September 7, 2016

A Bevy of Poems by Paula Bonnell

A Bevy of Poems by Paula Bonnell

Waking from a Nightmare

I am awash in the terrible seas of the night;
dream waves lift me and drop me.
Every hollow is a deep pit:
water for drowning is its floor
and I am sure to go under.
Gold could be lead in this lack of light,
and the sea so big
no one could measure its changes.

I am rising through blacknesses,
drowned in the bleak shutting out of
even the sheer blasts of the weather.
And as I am rising, utterly lost,
the dark water leaching my last warmth

you are there soft in the bed beside me,
the mercy of your flesh draped
exactly on your skeleton.

Your body posits axioms of warmth
as you draw breath, confident
as the geometer in the sand,
and though the soldier strike you
spilling your life force,
yours is the lever that could
move the earth.

East of the Sun, West of the Moon

In the west, the sun is setting
In the east, the moon is rising
Two celestial lamps, the wayfarer in between
It is still day, soon to be dark

The quest fits the soul
as the bear’s skin the bear –
it is loose, mobile, sliding around
the body it encloses;
it suits the need for escape.

The raven lands in the snow
This is no time for doubt
but the horizon offers no guidance
as it rings the place where
the wayfarer stands

The moon’s light is damped by a cloud
The shadow of a speck in the distance
darkens and lengthens till the shape
of a roof is drawn on the snow

A word hangs in the frozen air: Morfedloch
The traveler turns toward
the distant hut. The bird
lifts awkwardly into the air, flapping
and clocking its thick call.


Long ago and far away

Yesterday, in a distant city

On this very spot, many years ago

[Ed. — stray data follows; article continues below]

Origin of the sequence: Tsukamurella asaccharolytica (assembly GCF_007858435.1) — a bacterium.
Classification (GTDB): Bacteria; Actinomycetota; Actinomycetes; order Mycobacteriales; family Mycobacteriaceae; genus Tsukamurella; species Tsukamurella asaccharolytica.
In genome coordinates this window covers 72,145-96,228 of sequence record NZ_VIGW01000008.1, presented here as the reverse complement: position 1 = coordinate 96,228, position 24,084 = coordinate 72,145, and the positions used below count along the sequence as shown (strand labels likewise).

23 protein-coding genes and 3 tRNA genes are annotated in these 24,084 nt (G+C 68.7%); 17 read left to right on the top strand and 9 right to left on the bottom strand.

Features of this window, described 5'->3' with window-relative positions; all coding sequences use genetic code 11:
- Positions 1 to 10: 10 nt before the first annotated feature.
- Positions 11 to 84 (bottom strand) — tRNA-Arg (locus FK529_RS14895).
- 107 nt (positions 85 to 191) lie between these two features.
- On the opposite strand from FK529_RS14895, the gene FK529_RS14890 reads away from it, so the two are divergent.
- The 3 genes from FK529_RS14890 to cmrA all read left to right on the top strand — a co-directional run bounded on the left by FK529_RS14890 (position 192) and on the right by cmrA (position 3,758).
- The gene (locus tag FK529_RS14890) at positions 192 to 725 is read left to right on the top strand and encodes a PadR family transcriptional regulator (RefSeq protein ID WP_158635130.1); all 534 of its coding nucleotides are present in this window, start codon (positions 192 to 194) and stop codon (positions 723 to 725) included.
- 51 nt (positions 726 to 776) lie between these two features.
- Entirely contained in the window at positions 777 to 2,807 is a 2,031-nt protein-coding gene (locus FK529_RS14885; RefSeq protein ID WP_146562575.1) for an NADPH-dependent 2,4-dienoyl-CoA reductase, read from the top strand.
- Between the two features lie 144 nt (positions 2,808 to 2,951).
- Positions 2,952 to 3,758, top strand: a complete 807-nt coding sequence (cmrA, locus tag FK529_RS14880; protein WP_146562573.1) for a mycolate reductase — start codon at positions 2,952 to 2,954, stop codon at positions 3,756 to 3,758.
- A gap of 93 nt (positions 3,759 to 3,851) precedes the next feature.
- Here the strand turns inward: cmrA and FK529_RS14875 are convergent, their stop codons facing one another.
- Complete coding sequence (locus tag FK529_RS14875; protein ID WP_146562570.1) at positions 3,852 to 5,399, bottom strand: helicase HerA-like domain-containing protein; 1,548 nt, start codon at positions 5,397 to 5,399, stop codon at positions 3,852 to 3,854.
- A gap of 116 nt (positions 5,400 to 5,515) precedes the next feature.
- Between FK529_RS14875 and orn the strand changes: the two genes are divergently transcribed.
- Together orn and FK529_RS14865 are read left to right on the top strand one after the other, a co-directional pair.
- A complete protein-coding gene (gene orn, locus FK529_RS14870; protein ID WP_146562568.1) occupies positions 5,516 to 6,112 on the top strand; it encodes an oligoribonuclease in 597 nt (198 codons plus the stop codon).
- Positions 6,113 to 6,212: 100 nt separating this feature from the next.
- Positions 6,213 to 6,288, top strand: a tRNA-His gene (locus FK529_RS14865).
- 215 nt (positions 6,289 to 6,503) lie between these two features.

Not so long ago, in a town near here

Miss Annie John, Somewhere, Belgium

In the next street, in a house much like this

Before you were born, when we lived in Bavaria

Once upon a time, far, far away


I waited, as the word tintinnabulation
waited in the dictionary for Poe.

I remembered and forgot, as trees
remember and forget leaves.

I listened, as the quiet air
listens for a distant wind.

I named the name I did not yet know.

I quivered and resounded as I gave up
the music you wanted to play.

I forgot and remembered, as trees
remember and forget leaves.

I listened, as the air listens
for an approaching wind.


On a chilly day
they arrived on campus
like a new kind of weather,
settling thickly on the trees.
They made it darker – the foliage
thickened, opaque,
as if trees in a watercolor
had been overpainted
in oils.
So few trees in this city –
Like the birds, I was drawn
to this great double avenue. But now
I couldn’t walk under the boughs
unless I was willing
to be coated in the birdlime
raining from the weighted branches
onto the pebbled cement of the walkways.

You ventured in, despite the guanoobleck
and brought back a shivering
fallen fledgling which we named Kuzelfritz,
settling it in a shoebox for the overnight
in the vain hope of rescue.


Someday I’ll be able to buy a house

Someday I’ll be able to buy a car

Someday I’ll be able to go to Europe

Someday I’ll be able to take time off

Someday I’ll be able to buy paintings

Someday I’ll be able to give trees to the city

Someday I’ll be able to put some money into my business

Someday I’ll be able to eat out again

Someday I’ll be able to see plays again

Someday I’ll be able to put the heat up to 50 degrees again

Someday I’ll once more pay all the bills in one sitting

Someday I’ll have hot water in the evening again

Someday I’ll be able to buy pasta in the right shape for each recipe

* * *

Paula Bonnell’s poems, fiction, book reviews, and essays have been published in
magazines, newspapers, anthologies, and her own books as well as on the internet.
Her recent chapbook Before the Alphabet is a story in poems of a child’s
kindergarten year. Her forthcoming chapbook Tales Retold will be published in
the coming fall or winter. Her book Airs & Voices was selected for the Ciardi
Prize by poet and critic Mark Jarman. Message, her first collection of poems,
includes the “Eurydice” sequence, chosen by Albert Goldbarth for a Poet Lore
narrative-poetry prize, and “Midwest,” broadcast on The Writer’s Almanac. Her
poems have been published by APR, Rattle, The Hudson Review, Gargoyle,
Southern Poetry Review, Blue Buildings, The Hopkins Review, The Real Paper,
and many others. Her fiction has appeared in The Kansas City Star Sunday
Magazine and in The Chapel Hill Village Advocate as part of the NEA/PEN
Syndicated Fiction project. She is a PEN New England Discovery writer.


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